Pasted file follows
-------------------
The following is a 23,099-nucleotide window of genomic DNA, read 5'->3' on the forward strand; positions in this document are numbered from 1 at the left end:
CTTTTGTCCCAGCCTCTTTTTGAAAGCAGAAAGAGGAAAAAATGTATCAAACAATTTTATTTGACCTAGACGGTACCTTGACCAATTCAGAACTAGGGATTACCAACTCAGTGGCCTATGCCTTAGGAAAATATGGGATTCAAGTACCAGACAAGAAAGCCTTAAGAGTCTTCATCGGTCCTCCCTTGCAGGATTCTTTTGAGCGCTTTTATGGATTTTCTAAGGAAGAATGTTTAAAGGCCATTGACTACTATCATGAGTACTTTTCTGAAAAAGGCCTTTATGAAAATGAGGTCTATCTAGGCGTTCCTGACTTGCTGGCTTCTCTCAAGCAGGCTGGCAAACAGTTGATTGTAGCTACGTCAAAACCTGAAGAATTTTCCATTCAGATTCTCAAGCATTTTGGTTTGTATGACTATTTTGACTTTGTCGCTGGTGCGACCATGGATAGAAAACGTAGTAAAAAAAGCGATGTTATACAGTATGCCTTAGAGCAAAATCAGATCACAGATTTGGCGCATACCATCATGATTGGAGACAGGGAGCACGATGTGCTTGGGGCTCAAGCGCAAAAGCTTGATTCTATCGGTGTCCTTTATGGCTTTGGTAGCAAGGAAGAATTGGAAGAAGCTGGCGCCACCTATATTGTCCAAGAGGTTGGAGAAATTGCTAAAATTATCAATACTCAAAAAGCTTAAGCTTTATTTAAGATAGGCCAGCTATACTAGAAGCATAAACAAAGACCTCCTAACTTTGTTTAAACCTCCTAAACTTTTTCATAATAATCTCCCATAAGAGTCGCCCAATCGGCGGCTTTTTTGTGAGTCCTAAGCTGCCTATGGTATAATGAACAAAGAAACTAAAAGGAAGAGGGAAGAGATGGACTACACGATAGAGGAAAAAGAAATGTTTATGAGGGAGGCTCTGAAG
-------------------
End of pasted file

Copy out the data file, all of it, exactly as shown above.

The following is a 23,099-nucleotide window of genomic DNA, read 5'->3' on the forward strand; positions in this document are numbered from 1 at the left end:
CTTTTGTCCCAGCCTCTTTTTGAAAGCAGAAAGAGGAAAAAATGTATCAAACAATTTTATTTGACCTAGACGGTACCTTGACCAATTCAGAACTAGGGATTACCAACTCAGTGGCCTATGCCTTAGGAAAATATGGGATTCAAGTACCAGACAAGAAAGCCTTAAGAGTCTTCATCGGTCCTCCCTTGCAGGATTCTTTTGAGCGCTTTTATGGATTTTCTAAGGAAGAATGTTTAAAGGCCATTGACTACTATCATGAGTACTTTTCTGAAAAAGGCCTTTATGAAAATGAGGTCTATCTAGGCGTTCCTGACTTGCTGGCTTCTCTCAAGCAGGCTGGCAAACAGTTGATTGTAGCTACGTCAAAACCTGAAGAATTTTCCATTCAGATTCTCAAGCATTTTGGTTTGTATGACTATTTTGACTTTGTCGCTGGTGCGACCATGGATAGAAAACGTAGTAAAAAAAGCGATGTTATACAGTATGCCTTAGAGCAAAATCAGATCACAGATTTGGCGCATACCATCATGATTGGAGACAGGGAGCACGATGTGCTTGGGGCTCAAGCGCAAAAGCTTGATTCTATCGGTGTCCTTTATGGCTTTGGTAGCAAGGAAGAATTGGAAGAAGCTGGCGCCACCTATATTGTCCAAGAGGTTGGAGAAATTGCTAAAATTATCAATACTCAAAAAGCTTAAGCTTTATTTAAGATAGGCCAGCTATACTAGAAGCATAAACAAAGACCTCCTAACTTTGTTTAAACCTCCTAAACTTTTTCATAATAATCTCCCATAAGAGTCGCCCAATCGGCGGCTTTTTTGTGAGTCCTAAGCTGCCTATGGTATAATGAACAAAGAAACTAAAAGGAAGAGGGAAGAGATGGACTACACGATAGAGGAAAAAGAAATGTTTATGAGGGAGGCTCTGAAG